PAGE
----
The Budget-eve Economic Survey 2020-21 backed the three agricultural reform laws of the Modi government, which have set off a massive farmers’ agitation, described them as a “remedy, not malady”, and made an economic case for the legislation along with detailed explanations as to why they are needed.
The survey pointed out that agriculture is “set to cushion the shock of the Covid-19 pandemic on the Indian economy in 2020-21 with a growth of 3.4 % in both Q1 and Q2 (quarter 1 and quarter 2)”.
Also Read: Amid under-performance concerns, hike in public health spending key
“It is the only sector that has contributed positively to the overall Gross Value Added (GVA) in both Q1 and Q2 2020-21,” the survey added. Gross value-added is simply gross domestic product minus taxes, the widest measure of income growth in an economy.
The Economic Survey recommended raising the price at which the government sells cheap food to the poor under the National Food Security Act because of rising costs of buying, storing and distributing food through the public distribution system. A hike in the price charged by the government for subsidized food could spark protests from beneficiaries and is unlikely. The Economic Survey, a document that presents the state of the economy on the eve of the Union Budget has, over the past decade, also become a platform for raising issues about the economy and discussing solutions, even radical ones unlikely to find political support.
Also Read: CEA lists lockdown dividend, PM-JAY in highlights of survey
Nearly 800 million Indians receive grains at subsidized prices of ₹3, ₹2 and ₹1 per kg per person per month for rice, wheat and coarse grains.
In an apparent attempt to dispel scepticism over the laws, the survey, authored by the government’s chief economic adviser Krishnamurthy Venkata Subramanian, spelt out inefficiencies in the country’s farm sector and how the laws were aimed to “remedy” them.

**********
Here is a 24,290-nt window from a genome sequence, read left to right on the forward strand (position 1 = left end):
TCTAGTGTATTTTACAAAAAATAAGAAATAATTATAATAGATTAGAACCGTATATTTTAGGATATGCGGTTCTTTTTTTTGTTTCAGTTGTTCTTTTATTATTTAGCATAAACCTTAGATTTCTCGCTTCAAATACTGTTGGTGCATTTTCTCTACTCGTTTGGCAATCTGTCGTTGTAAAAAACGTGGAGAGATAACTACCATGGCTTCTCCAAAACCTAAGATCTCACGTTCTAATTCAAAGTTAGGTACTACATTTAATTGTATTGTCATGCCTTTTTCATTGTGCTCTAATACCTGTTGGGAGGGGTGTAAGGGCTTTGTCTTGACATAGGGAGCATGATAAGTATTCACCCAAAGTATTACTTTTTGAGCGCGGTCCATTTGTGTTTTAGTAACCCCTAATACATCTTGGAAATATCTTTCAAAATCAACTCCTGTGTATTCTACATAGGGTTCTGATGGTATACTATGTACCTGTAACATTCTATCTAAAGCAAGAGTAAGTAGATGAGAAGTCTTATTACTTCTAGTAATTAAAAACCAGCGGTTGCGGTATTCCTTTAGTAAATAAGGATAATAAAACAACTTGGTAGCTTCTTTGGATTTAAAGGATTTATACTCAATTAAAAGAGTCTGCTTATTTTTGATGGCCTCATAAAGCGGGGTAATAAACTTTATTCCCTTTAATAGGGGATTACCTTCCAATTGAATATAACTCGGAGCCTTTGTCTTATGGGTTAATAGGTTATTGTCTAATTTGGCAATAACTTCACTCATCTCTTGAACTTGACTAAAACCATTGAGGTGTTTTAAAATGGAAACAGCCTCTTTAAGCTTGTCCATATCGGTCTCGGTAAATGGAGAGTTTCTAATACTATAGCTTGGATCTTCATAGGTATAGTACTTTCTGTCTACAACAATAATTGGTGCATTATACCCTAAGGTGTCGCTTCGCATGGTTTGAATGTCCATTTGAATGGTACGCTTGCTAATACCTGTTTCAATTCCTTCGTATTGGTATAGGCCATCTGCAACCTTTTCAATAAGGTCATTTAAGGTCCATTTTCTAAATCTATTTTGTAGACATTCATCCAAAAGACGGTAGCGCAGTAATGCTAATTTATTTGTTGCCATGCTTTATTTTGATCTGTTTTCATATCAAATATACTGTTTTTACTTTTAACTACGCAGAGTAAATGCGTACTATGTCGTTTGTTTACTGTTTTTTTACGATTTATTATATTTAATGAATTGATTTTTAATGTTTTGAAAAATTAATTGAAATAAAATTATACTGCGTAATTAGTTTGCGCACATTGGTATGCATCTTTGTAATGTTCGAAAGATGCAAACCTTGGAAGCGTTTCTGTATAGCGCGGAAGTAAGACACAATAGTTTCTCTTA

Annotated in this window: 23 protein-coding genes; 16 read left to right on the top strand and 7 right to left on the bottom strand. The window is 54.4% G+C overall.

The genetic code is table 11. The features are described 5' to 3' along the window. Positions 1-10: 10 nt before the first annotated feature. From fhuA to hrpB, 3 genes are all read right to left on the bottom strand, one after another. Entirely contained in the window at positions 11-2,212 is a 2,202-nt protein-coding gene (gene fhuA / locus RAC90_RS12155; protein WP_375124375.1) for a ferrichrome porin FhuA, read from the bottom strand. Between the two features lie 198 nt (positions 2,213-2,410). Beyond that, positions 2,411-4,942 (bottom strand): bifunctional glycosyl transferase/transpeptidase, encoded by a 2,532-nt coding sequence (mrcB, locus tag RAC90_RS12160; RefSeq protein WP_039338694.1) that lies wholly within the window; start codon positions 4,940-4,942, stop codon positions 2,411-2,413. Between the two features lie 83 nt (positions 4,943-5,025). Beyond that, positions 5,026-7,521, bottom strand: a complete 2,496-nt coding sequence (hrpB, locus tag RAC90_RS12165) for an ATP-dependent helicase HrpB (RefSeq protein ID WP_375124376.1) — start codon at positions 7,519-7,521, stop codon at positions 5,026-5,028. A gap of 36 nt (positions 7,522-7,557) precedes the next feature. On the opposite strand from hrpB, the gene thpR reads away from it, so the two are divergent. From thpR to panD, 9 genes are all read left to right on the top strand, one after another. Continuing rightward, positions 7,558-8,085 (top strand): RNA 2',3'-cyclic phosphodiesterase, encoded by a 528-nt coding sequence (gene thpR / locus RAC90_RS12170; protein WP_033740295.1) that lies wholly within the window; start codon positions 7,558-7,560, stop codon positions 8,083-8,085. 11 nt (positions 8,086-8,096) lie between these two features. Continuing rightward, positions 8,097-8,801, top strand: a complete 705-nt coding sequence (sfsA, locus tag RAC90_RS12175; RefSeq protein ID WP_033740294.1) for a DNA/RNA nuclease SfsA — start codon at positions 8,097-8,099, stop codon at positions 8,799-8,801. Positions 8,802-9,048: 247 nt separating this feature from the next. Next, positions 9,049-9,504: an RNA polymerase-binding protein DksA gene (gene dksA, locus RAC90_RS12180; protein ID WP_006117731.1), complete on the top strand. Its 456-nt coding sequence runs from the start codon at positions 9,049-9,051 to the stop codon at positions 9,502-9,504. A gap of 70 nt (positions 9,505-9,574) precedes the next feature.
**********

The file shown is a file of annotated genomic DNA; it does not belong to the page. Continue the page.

“There is a need for a paradigm shift in how we view agriculture from a rural livelihood sector to a modern business enterprise,” the survey stated.
Nearly half of all Indians depend on agriculture but the sector tends to swing from one crisis to another, from poor producer prices to lower yields, and has lacked sufficient capital investment for growth.
Attempts to reform the sector have unleashed the staunchest protests by farmers in decades. Farm unions have demanded a repeal of the three pro-reform laws—Farmers (Empowerment and Protection) Agreement on Price Assurance and Farm Services Act, 2020, and Farmers’ Produce Trade and Commerce (Promotion and Facilitation) Act, 2020 and Farm Services and the Essential Commodities (Amendment) Act, 2020.
The contentious laws aim to ease restrictions on trade of farm produce by setting up free markets, which will co-exist with regulated markets, allow food traders to stockpile large stocks of food for future sales and lay down a national framework for contract farming based on written agreements.
Farm unions say free markets under the laws will erode their bargaining power, weaken a system of assured prices and make them vulnerable to exploitation by corporate giants. The Supreme Court put the three laws on hold on January 12.
“Agricultural produce market committee regulations have resulted in a number of inefficiencies and consequent loss to the farmers. Presence of multiple intermediaries between farmers and final consumers has led to low realisation by farmers,” the survey stated.
The Economic Survey pointed out that a larger number of taxes and cesses levied by state-run mandis or regulated markets have “cut into farmers’ price realisation and poor infrastructure at the mandis compounds the problems”.
It states how the delay at selling perishable produce at markets due to lack of modern sorting and grading facilities leads to post-harvest losses of up to 4-6% in cereals and pulses, 7-12% in vegetables and 6-18% in fruits, making a case for the farm laws.
“Farmers have been provided adequate protection as sale, lease or mortgage of farmers’ land is totally prohibited and farmers’ land is also protected against any recovery,” the Economic Survey said on the new contract farming law, one of the legislation being opposed by farmers. Farm unions claim the law is tilted in favour of corporations and could jeopardise their land titles.
“The survey makes a strong case for the farm laws in a bid to make them acceptable, but rather than economic rationale, only political outreach can achieve that objective now,” said Arunim Saikia, an economist with the North Eastern Hill University.